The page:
by Danny Gregory
A little more than two years after his wife was run over by a subway train and paralyzed, Gregory started to draw. One of the results is this book, subtitled “A New York Diary.”
So there are two things going on in this book: figuring out what to do when your life falls apart in an unexpected way, and figuring out how to give yourself permission to do something you want to do without worrying (too much) if it is something you can do.
Gregory’s drawings aren’t polished. They look like the things they are supposed to look like — the inside of a medicine cabinet, a building across the street, trees — but they aren’t too smooth. The lines are full of energy, sometimes making objects a bit jumpy looking. His drawings are often splashed with watercolor or marker. They look alive. His sketches don’t look sterile, stiff, or like they were drawn from photographs or even memory — they look like he was looking at what he was sketching while he was drawing.
Which is pretty much what they are. He’s not an art school grad. He’s got the energy of the self-taught, embarking on a scary but thrilling mission of “can I really do this?” They aren’t the kind of thing I am usually attracted too, but I like them. Princeton Architectural Press liked them well enough to publish Gregory’s book in a good-quality but not expensive hardcover edition.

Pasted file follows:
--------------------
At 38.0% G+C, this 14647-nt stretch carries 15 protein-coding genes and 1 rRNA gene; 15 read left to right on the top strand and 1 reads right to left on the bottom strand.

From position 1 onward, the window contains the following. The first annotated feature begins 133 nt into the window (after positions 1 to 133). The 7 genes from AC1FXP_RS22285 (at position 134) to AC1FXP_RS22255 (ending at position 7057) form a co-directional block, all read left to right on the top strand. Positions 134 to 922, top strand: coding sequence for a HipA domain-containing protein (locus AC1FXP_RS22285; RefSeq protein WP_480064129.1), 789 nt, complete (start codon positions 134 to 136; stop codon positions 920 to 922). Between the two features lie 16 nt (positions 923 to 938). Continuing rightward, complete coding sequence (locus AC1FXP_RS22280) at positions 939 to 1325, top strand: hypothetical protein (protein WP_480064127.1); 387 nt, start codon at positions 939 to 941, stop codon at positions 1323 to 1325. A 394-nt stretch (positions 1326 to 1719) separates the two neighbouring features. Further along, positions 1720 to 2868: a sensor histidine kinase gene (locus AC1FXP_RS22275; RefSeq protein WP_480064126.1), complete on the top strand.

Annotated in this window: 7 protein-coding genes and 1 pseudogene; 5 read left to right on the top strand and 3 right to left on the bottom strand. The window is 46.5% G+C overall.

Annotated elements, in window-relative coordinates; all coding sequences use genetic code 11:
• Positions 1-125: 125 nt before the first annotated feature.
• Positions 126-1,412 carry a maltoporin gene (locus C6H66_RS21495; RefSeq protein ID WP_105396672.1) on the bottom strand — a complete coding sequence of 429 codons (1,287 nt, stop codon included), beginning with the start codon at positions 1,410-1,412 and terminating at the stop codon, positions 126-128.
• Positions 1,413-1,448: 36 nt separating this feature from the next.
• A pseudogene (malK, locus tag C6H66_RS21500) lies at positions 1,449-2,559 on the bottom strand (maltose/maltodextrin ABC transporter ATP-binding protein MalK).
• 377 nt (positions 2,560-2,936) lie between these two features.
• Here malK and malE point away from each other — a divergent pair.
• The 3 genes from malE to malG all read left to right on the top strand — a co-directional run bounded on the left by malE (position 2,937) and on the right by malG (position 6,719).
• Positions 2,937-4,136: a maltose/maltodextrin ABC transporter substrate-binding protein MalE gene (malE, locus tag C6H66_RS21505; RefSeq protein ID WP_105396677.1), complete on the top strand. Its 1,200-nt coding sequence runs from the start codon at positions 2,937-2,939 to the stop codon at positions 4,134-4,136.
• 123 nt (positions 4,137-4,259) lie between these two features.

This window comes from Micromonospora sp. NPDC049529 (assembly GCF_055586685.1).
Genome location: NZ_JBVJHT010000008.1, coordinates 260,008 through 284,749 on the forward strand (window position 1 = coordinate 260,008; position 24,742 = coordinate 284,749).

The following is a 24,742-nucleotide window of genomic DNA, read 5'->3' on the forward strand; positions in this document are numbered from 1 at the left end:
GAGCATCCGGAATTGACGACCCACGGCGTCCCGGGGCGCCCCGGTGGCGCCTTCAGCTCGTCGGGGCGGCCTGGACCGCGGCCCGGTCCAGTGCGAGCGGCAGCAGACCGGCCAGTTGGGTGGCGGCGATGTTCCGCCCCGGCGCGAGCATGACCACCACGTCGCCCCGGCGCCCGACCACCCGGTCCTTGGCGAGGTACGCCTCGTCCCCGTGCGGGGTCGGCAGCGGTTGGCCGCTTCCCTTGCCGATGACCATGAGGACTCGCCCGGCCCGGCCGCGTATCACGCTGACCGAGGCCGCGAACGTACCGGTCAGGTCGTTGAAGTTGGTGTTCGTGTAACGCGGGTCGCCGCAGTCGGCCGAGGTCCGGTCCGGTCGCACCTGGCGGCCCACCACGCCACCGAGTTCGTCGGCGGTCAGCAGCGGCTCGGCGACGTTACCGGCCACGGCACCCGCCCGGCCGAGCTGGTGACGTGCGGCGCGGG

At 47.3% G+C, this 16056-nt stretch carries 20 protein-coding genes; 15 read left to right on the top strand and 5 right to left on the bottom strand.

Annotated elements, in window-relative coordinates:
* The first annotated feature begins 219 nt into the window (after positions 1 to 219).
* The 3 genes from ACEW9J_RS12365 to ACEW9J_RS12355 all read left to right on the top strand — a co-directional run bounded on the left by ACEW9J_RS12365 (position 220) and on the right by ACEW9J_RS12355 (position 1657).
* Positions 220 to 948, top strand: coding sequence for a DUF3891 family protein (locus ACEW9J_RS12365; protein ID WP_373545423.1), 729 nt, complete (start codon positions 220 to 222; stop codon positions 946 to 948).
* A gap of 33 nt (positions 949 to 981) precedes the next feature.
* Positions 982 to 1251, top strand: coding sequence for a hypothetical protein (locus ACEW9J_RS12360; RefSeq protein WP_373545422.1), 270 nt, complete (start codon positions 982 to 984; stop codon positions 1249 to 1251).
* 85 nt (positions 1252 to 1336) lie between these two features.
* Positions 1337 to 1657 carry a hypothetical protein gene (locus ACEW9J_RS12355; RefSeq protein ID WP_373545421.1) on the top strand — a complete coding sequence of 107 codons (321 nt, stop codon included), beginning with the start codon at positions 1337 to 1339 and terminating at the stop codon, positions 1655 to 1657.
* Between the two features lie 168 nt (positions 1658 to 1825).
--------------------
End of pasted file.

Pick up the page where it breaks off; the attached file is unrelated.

The balance is a bit more than fifty-fifty sketch and text in the book. Gregory writes briefly about what happened to his wife, and how the consequences (his wife in a wheelchair) are something that happened/are happening to him too; about their boy Jack; about being uncomfortable drawing in public; about going on vacations again, and generally getting on with life in little steps.
I hate to use this word because it reminds me of those Chicken Soup for Fill-in-the-blank’s Soul books, but I am going to anyway: I found Gregory’s book inspirational. Not in that ‘I overcame impossible adversity with a smile and you can to’ smarmy kind of way, but in that ‘hey, I’m fairly normal and decided to do something different, something I thought maybe I couldn’t do, and it worked out okay, think about that’ kind of way.
I liked this book, but I find that for books with a strong visual element, either you like the art or you don’t, and if you don’t, it doesn’t really matter how much someone else raves about it. Gregory keeps a blog, also called Everyday Matters, and I recommend checking it out. After spending some time on his site, I decided to buy his book, and I’m glad I did.